Concentration Matters is filled with important data, explanations related to the structure of Prairie farmland, and the impact of losing farms and land concentration on communities and consumers. While it does not contain specific policy solutions to address land concentration, hopefully in the future there will be a sequel to this report that does.

The report does, however, have a few stark reminders. One is that agricultural land ownership is not just a farm issue; it is an issue that affects us all because it affects food supply, how our population is distributed across the country, employment, and much more.

Concentration Matters calls for “an extensive public debate about access to and control over farmland.”

The report concludes:

“Federal and provincial policies that ensure a more equitable distribution of access to and control of Canada’s food-producing lands can form part of a larger effort to counter income and wealth inequality, help retain local democratic control of our economy and polity, tackle the climate crisis head-on, and build stronger and more resilient food systems that can better survive in times of pandemics and other disruptions.”

I couldn’t agree more. This report is well worth the read… as this pandemic gives us food for thought in 2021.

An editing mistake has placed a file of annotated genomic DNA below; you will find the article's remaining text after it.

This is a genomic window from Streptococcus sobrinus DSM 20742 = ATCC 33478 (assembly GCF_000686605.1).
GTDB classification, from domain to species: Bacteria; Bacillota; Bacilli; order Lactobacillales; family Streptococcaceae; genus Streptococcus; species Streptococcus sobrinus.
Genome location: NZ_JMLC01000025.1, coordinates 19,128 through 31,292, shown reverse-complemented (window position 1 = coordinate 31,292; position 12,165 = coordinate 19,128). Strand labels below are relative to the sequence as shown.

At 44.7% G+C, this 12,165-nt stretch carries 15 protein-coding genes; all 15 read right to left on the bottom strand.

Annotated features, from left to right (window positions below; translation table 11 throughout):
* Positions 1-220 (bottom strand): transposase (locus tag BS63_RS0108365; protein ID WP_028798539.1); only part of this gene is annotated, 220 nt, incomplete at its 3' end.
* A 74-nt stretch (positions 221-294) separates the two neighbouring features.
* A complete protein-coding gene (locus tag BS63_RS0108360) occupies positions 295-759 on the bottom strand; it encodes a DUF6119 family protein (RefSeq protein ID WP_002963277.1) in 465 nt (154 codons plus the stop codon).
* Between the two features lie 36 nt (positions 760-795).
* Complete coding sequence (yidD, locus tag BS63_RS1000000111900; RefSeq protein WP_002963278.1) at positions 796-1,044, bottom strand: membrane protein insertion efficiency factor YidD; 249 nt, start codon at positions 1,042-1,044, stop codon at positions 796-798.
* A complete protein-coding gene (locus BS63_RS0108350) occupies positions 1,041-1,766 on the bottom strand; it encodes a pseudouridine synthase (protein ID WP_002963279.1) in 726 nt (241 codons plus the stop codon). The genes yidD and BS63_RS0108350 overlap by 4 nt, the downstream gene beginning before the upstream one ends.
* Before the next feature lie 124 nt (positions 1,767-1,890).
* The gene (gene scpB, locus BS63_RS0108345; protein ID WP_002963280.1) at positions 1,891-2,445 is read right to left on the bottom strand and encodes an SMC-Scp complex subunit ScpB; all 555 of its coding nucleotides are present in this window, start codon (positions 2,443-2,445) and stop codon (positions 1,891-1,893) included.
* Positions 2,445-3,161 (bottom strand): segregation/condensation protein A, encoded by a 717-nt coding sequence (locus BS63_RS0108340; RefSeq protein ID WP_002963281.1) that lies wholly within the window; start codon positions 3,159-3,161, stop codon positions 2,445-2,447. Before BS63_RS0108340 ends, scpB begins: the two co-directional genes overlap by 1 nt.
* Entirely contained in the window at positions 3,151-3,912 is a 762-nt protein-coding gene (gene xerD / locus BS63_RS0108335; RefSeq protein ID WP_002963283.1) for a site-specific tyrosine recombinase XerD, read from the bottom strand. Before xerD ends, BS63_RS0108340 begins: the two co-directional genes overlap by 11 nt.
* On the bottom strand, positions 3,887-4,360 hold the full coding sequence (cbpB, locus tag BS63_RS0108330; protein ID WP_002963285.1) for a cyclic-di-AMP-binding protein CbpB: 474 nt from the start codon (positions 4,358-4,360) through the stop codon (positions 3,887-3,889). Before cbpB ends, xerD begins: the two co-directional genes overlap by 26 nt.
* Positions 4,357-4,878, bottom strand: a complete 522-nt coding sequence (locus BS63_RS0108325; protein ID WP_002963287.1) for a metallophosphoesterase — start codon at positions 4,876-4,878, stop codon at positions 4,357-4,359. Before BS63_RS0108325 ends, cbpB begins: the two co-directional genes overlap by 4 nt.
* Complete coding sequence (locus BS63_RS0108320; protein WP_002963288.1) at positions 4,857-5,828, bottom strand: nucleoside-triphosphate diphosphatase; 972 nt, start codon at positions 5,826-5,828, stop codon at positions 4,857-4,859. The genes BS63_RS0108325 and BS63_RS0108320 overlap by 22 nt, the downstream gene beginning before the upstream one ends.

Lois Ross is a communications specialist, writer and editor, living in Ottawa. Her column “At the farm gate” discusses issues that are key to food production here in Canada as well as internationally.

*How large is large? Well…

I think back 30 years ago when I interviewed farmers across the Prairies for my book Prairie Lives: The Changing Face of Farming. The trends were clear then….and even more so now. At that time, I interviewed a farmer who had amassed 36 sections of farmland — or more than 23,000 acres. If those land masses are hard to calculate, just imagine driving 36 miles one way — then imagine one person owning that stretch of 36 miles — then imagine driving 36 miles in each direction, and driving in a square — in each direction — and now imagine one family owning all of that 36-mile square of land. I still remember that farmer making fun of smaller farms as he ate lunch and surveyed the harvest, while seated on the hood of his dusty Cadillac.

Image credit: Nathan Lugo/Unsplash

BW Lois Ross - Version 4 (1)

Lois Ross

Lois L. Ross has spent the past 30 years working in Communications for a variety of non-profit organizations in Canada, including the North-South Institute. Born into a farm family in southern Saskatchewan,...